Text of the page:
These are the users that will be affected and what you can do before support ends.
Millions of Microsoft users still using older Windows versions 7, 8, or 8.1 will no longer be able to use Google Chrome, when the internet giant drops its support for the operating systems.
The move comes in unison with Google’s newest Chrome release, the first version to require Windows 10 or later.
As Google Chrome rolls out version 110 on February 7, it leaves behind version 109 – the last Chrome browser to support older versions of Windows.
The cord between Chrome and these older versions of Windows will be cut on January 10 – affecting millions of people.
To continue receiving new Chrome releases, users will need to upgrade to Windows 10.
Google said its support was “sunsetting” and encouraged users “to move to a supported Windows version to ensure you continue to receive the latest security updates and Chrome features”.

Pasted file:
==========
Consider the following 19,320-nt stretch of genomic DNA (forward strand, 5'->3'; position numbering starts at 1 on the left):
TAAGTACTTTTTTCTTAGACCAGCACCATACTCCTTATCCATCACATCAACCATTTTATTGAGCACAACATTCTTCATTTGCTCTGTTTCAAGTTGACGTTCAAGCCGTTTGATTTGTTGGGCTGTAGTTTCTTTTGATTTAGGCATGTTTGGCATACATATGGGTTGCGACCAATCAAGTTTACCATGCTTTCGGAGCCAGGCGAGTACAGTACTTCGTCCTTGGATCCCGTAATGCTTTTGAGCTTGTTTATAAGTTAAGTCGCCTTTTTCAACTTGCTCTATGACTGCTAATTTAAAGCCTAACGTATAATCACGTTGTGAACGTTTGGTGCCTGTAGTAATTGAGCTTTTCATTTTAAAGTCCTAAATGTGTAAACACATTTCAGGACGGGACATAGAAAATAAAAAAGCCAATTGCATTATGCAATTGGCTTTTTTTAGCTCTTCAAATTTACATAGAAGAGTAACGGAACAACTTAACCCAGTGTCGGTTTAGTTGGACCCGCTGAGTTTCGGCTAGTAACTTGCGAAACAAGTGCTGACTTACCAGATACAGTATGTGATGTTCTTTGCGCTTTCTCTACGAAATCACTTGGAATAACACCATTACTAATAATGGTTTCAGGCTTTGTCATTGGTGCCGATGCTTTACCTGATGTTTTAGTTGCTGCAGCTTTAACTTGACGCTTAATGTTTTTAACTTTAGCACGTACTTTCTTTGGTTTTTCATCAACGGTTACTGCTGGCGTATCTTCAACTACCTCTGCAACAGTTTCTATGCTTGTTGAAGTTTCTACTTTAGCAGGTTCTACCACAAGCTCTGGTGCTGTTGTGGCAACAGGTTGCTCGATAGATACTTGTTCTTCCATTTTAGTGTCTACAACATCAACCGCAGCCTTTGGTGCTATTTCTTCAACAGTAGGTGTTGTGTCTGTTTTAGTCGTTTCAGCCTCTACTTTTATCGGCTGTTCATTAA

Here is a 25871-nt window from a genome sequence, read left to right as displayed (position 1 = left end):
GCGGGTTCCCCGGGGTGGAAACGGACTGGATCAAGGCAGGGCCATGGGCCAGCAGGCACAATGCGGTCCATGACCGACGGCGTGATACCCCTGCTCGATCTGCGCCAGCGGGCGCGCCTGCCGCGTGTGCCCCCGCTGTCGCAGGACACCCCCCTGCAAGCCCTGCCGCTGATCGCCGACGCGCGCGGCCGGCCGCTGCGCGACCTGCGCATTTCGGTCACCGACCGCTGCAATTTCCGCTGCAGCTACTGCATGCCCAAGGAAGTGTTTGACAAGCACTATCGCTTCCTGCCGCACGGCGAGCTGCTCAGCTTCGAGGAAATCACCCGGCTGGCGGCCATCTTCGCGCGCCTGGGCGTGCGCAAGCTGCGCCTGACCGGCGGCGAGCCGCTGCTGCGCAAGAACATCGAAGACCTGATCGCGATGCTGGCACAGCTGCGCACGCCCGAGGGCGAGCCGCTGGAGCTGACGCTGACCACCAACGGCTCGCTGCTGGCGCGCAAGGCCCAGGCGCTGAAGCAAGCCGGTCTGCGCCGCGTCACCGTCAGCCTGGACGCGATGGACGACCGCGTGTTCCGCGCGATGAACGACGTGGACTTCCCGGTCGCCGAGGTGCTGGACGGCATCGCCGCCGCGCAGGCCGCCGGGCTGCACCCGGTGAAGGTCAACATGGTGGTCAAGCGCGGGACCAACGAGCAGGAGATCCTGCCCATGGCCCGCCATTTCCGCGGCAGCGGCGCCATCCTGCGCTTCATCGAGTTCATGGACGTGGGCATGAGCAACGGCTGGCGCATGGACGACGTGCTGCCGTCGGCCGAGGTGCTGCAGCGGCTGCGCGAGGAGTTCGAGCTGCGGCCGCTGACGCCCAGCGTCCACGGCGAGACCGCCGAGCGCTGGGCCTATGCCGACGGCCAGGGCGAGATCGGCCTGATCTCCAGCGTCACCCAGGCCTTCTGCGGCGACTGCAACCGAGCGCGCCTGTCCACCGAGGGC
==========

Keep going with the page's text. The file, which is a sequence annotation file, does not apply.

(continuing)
“You’ll need to ensure your device is running Windows 10 or later to continue receiving future Chrome releases. This matches Microsoft’s end of support for Windows 7 ESU and Windows 8.1 extendedsupport on January 10th, 2023.”
A decade of support
Microsoft – the company behind Windows – pulled its own support for the earlier version of the operating system three years ago.
When Windows 7 was released in 2009, Microsoft vowed to offer 10 years of support for the system – a period which ended in 2020.
“Microsoft has discontinued Windows 7 support so that we can focus our investment on supporting newer technologies and great new experiences,” Microsoft said at the time.
By discontinuing its support, Windows 7 users no longer receive security updates, software updates, or technical assistance, leaving the devices vulnerable to security threats.
Support for Windows 8 ended on January 12, 2016, and support for Windows 8.1 will also end on January 10, 2023.